The U.S Chamber of Commerce has analyzed the individual state impact of new retaliatory tariffs from countries impacted by the Trump administration’s new tariffs.
The analysis shows how much of each state’s exports are threatened by retaliatory tariffs, highlights each state’s hardest-hit products, and shows the total number of jobs supported by global trade in each state, illustrating the potential losses American families and consumers may suffer in a potential trade war.
“Tariffs are beginning to take a toll on American businesses, workers, farmers, and consumers as overseas markets close to American-made products and prices increase here at home,” said U.S. Chamber President and CEO Thomas J. Donohue. “Tariffs are simply taxes that raise prices for everyone. Tariffs that beget tariffs that beget more tariffs only lead to a trade war that will cost American jobs and economic growth.”
As of this week, approximately $75 billion worth of U.S. exports will be subject to retaliatory tariffs. The analysis states that escalating tit-for-tat trade actions promises to raise costs on American businesses and consumers, making it harder for families to afford everyday products like toilet paper, condiments, coffee and ballpoint pens, which have been targeted for retaliation.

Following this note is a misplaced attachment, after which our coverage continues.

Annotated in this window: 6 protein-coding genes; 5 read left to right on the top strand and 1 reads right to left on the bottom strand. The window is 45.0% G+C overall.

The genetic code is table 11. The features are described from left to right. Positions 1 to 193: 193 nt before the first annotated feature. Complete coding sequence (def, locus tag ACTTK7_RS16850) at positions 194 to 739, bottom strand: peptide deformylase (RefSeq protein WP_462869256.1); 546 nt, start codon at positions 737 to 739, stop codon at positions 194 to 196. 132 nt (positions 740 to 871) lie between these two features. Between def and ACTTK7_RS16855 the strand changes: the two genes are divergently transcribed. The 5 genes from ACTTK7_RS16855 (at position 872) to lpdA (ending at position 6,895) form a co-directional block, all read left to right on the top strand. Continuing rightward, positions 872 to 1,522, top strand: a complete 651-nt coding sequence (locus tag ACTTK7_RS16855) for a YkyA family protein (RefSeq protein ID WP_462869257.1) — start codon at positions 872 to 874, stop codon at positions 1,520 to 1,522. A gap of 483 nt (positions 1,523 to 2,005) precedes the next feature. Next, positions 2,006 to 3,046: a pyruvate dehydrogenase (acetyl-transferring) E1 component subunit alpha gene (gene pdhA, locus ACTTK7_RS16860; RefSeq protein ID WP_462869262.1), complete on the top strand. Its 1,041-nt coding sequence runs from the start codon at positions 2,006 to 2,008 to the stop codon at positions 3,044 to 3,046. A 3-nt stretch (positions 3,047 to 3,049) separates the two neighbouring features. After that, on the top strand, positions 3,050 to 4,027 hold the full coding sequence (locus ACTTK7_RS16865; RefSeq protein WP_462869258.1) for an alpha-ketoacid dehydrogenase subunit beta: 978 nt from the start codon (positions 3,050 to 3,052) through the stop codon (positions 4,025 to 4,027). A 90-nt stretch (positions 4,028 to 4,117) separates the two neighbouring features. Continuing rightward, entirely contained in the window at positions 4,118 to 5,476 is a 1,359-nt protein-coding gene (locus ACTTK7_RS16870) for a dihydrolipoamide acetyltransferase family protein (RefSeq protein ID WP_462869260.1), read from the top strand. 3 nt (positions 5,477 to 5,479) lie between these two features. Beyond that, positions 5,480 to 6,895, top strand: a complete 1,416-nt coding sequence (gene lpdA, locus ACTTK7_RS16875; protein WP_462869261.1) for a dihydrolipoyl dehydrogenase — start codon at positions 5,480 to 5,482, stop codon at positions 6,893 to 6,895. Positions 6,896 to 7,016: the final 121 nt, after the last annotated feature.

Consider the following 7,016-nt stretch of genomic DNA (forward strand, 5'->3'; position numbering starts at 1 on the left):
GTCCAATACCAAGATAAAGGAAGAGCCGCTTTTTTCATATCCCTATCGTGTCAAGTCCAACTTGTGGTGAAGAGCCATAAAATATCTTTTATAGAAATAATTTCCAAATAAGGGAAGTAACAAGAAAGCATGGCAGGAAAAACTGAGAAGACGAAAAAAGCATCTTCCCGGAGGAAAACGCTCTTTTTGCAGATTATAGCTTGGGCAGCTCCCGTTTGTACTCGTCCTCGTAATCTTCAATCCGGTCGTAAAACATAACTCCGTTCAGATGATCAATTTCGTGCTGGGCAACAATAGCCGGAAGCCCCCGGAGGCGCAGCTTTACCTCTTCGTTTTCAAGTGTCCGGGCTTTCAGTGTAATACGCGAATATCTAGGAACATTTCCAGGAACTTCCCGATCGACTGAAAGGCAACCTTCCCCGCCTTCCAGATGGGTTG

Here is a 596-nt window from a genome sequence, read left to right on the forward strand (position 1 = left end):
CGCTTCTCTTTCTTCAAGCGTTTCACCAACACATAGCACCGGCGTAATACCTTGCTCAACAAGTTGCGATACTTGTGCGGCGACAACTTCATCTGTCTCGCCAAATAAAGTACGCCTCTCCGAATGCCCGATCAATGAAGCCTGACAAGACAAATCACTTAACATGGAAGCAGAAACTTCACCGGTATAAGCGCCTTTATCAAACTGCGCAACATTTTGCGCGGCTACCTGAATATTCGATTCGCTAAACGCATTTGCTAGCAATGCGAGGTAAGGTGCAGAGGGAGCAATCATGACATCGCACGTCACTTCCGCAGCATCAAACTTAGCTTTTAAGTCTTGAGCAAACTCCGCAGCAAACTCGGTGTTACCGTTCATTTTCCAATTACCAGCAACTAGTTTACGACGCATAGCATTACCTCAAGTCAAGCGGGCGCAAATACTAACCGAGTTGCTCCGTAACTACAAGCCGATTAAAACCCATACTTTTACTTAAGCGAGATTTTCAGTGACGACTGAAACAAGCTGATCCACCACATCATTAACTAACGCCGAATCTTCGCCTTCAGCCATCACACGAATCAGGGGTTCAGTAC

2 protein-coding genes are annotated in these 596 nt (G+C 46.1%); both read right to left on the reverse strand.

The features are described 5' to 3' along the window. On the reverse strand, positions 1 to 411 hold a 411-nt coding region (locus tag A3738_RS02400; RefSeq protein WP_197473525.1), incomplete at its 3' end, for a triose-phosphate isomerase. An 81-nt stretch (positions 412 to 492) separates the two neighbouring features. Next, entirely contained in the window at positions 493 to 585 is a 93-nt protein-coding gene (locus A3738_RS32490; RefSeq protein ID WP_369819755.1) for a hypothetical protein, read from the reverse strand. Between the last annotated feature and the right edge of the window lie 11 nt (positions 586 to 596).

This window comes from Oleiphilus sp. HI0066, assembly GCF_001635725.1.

Several states’ economies stand to be especially harmed by an emerging trade war, including:
- Alabama: In total, $3.6 billion of state exports are threatened by retaliatory tariffs from China, the EU, Mexico and Canada. Steel products, aluminum products and soybeans are among Alabama’s hardest hit. See more.
- Michigan: In total, $2.3 billion of state exports will be subject to retaliatory tariffs. Steel and aluminum products, as well as automobiles, are among Michigan’s hardest hit. See more.
- Pennsylvania: In total, $1.7 billion of state exports are threatened by retaliatory tariffs. Steel products, iron products, coffee and pastries are all among Pennsylvania’s hardest-hit products. See more.
- South Carolina: In total, $3 billion of state exports will be subject to retaliatory tariffs. Lawn mowers, steel products and iron products are among South Carolina’s hardest-hit exports. See more.
“The administration is threatening to undermine the economic progress it worked so hard to achieve,” said Donohue. “We should seek free and fair trade, but this is just not the way to do it. It’s time to reverse course and adopt smarter, more effective approaches for addressing trade concerns with commercial partners.”
The analysis was compiled using data on state exports from the U.S. Department of Commerce and data on U.S. exports subject to foreign tariffs from the official government sources of China, the EU, Mexico and Canada.
To read the full analysis or download the fact sheet, click here.